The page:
- For intact females, 7% reported Pyometra
- Urinary Incontinence was reported 2% in early spayed female
- Mammary cancer was reported at 2% in intact females
- Mammary cancer there was a non-significant increase of cancers, reflecting one case, with spaying at under 6 months and 6-11 months
Genuinely? The statistics here have astonished me.
With the popularity of Bostons? I expected more health issues, but it appears that the issues with Bostons aren’t things that can vary with the spay or neuter of your dog (which is really lucky!) Instead of the given conditions within this study, the issues (according to the OFA) are deafness, eyes and Patellar luxation – The last? Is something that may be impacted, but it’s not something that this study reviewed.
Are there other options?
If you’re doing what I am doing and looking at this research and reconsidering? It’s good to know that there are other options available.
Yes! On the presumption that these issues are caused by the lack of hormones (which is almost certainly the issue!) – there are a couple of ways to keep hormones but not facilitate breeding.
This is the surgical removal of the uterus and only part of the fallopian tubes! The removal of these means that your girl is without the ability to breed – however – as she keeps her ovaries, hormones will still be produced and should mean that her risk levels are the same as an intact female – without the risk of pyometra! Though, there is a risk that the breeding instinct can remain? Which may be quite risky if a male tries to breed with her.
The tubes that run from the testes are called the vas deferens – these are what get cut or removed in this instance – rendering your dog without the ability to impregnate a female. It leaves his hormones (and likely his desire to breed as a result) but also means that your dog should have the same risk factors as an entire male.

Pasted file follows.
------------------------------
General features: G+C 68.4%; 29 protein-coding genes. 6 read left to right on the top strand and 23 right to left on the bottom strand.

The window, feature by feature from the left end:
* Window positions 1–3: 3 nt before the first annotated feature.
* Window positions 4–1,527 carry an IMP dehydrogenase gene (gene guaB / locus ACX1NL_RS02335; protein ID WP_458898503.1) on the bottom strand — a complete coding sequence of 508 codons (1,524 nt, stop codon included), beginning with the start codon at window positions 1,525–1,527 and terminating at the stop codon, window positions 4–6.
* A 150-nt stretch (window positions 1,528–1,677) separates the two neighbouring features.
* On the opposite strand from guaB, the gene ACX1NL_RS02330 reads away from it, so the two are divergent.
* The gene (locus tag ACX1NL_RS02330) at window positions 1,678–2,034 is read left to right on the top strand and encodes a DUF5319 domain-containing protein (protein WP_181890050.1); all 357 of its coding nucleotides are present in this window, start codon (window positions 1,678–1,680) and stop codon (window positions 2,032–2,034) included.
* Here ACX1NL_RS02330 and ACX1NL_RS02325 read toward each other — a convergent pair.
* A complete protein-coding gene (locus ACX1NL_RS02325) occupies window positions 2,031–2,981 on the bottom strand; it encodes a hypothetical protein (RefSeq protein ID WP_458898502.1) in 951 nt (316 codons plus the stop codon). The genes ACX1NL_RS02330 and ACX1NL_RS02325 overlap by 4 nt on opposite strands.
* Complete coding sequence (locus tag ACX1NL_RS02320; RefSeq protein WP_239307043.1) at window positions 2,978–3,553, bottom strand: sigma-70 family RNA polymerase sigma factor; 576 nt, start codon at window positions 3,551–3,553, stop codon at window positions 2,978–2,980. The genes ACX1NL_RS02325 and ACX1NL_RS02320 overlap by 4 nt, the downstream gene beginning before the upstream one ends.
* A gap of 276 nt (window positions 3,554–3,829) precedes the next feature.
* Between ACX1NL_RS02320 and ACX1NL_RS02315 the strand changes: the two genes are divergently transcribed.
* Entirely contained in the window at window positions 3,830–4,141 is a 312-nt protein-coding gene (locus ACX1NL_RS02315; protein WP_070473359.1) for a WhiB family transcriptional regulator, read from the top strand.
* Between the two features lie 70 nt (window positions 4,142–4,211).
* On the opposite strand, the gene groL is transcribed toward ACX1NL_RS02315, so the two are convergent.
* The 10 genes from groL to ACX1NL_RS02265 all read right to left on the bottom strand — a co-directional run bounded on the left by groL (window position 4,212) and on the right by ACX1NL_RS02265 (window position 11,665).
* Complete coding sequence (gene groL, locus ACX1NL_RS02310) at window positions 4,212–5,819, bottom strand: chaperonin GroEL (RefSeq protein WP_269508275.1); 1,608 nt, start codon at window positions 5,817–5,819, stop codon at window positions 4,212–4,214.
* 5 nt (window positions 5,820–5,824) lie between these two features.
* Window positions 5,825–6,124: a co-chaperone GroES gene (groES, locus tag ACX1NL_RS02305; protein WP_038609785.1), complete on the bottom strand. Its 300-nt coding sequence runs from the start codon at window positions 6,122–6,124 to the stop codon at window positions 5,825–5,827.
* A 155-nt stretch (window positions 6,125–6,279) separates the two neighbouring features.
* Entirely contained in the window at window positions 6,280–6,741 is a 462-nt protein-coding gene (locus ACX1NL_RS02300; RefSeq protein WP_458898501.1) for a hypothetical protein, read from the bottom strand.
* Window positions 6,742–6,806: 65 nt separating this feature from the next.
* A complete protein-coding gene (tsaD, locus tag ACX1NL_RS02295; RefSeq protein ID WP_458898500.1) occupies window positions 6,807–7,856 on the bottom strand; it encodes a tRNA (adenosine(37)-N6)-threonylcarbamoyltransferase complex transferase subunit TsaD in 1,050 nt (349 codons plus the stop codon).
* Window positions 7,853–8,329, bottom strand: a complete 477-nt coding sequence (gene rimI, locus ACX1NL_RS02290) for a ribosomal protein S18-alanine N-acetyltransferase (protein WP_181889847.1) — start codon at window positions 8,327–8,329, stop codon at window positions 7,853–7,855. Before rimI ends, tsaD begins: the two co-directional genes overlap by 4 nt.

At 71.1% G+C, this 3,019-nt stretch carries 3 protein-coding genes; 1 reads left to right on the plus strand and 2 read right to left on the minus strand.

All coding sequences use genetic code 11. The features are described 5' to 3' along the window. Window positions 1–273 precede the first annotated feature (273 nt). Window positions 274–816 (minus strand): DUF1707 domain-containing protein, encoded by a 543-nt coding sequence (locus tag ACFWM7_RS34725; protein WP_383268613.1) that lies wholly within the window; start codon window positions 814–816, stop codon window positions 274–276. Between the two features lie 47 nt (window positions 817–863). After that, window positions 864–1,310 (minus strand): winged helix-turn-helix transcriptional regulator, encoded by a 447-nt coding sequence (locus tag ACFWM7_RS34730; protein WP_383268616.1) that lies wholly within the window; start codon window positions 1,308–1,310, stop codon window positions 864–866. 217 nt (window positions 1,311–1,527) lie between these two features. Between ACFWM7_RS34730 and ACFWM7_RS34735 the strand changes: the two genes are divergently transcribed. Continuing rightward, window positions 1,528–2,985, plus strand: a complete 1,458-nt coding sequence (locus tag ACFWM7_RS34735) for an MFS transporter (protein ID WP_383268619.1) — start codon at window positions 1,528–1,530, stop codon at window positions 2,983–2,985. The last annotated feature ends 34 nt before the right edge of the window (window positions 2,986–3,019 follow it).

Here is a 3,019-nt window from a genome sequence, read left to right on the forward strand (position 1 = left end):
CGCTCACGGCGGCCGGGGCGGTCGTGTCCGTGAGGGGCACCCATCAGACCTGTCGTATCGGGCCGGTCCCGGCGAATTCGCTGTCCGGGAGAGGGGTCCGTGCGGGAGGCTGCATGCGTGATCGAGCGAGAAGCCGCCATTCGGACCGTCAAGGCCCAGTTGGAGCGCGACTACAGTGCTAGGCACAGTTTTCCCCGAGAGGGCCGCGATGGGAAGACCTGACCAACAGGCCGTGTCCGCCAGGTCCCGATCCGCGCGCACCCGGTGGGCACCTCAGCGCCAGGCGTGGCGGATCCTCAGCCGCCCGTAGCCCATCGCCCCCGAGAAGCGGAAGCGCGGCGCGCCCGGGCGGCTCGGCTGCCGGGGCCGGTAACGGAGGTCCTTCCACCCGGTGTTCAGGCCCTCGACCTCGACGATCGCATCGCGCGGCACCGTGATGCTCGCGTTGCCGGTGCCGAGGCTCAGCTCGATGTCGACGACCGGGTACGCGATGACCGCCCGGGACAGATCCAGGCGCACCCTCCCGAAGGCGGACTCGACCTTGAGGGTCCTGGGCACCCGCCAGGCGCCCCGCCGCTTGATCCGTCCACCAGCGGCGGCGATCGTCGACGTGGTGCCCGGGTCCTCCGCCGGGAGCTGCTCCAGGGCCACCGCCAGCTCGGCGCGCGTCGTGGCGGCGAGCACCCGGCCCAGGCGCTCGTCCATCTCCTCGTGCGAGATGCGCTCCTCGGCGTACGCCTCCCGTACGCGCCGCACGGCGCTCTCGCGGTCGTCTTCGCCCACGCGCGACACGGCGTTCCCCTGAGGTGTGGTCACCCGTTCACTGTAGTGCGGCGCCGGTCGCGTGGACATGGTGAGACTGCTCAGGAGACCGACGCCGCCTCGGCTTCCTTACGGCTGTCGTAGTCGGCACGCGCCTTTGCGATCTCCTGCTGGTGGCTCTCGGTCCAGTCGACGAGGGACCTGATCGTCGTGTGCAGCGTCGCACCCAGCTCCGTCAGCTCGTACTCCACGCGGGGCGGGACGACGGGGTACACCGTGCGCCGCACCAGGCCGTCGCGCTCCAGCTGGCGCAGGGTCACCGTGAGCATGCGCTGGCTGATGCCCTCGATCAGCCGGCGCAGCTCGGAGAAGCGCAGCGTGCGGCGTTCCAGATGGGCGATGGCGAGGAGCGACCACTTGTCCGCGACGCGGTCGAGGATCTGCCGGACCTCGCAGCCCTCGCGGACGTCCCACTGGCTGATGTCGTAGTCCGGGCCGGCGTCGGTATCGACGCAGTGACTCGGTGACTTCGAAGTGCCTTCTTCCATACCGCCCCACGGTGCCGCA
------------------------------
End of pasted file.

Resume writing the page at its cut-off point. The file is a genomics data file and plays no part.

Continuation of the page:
Did you know that surgical castration is not legal in Norway? Consequently what is common in Sweden, Denmark, and Norway is chemical castration which is an injection your dog will have to have every six months that drop the levels of testosterone by approximately half. Which is proven to be effective in temporary neuter for your dog. This means you can actually test what castration might do to your dog and is often how it’s used in the UK and America – but it’s also a fantastic way of not putting your dog through surgical procedures.
About the Study
The study “Assisting Decision-Making on Age of Neutering for 35 Breeds of Dogs: Associated Joint Disorders, Cancers, and Urinary Incontinence” (Hart BL, Hart LA, Thigpen AP, Willits NH) was released in July 2020 – it covers 35 different breeds – and a separate scientific paper for mixed breeds. The study followed a total of 15,414 dogs over 15 years of recording;
- The age of the dog when neutered or spayed
- Disorders including:
- Cranial cruciate ligament tears or ruptures
- Hip Dysplasia
- Elbow Dysplasia
- Pyometra (females only)
- Urinary incontinence (females only)
- Intervertebral disc disorders (Corgis & Dachshunds only)
- Cancers including;
- Mast Cell Tumours
- Bone Cancer (Osteosarcoma)
- Mammary Cancer (females only)
General Thoughts Across The Study
I find it incredibly interesting that there is breed-specific deviance. Prior to this, I was very much of the camp that it was simply a case of variations for dogs of different size brackets – but that appears not to be the case.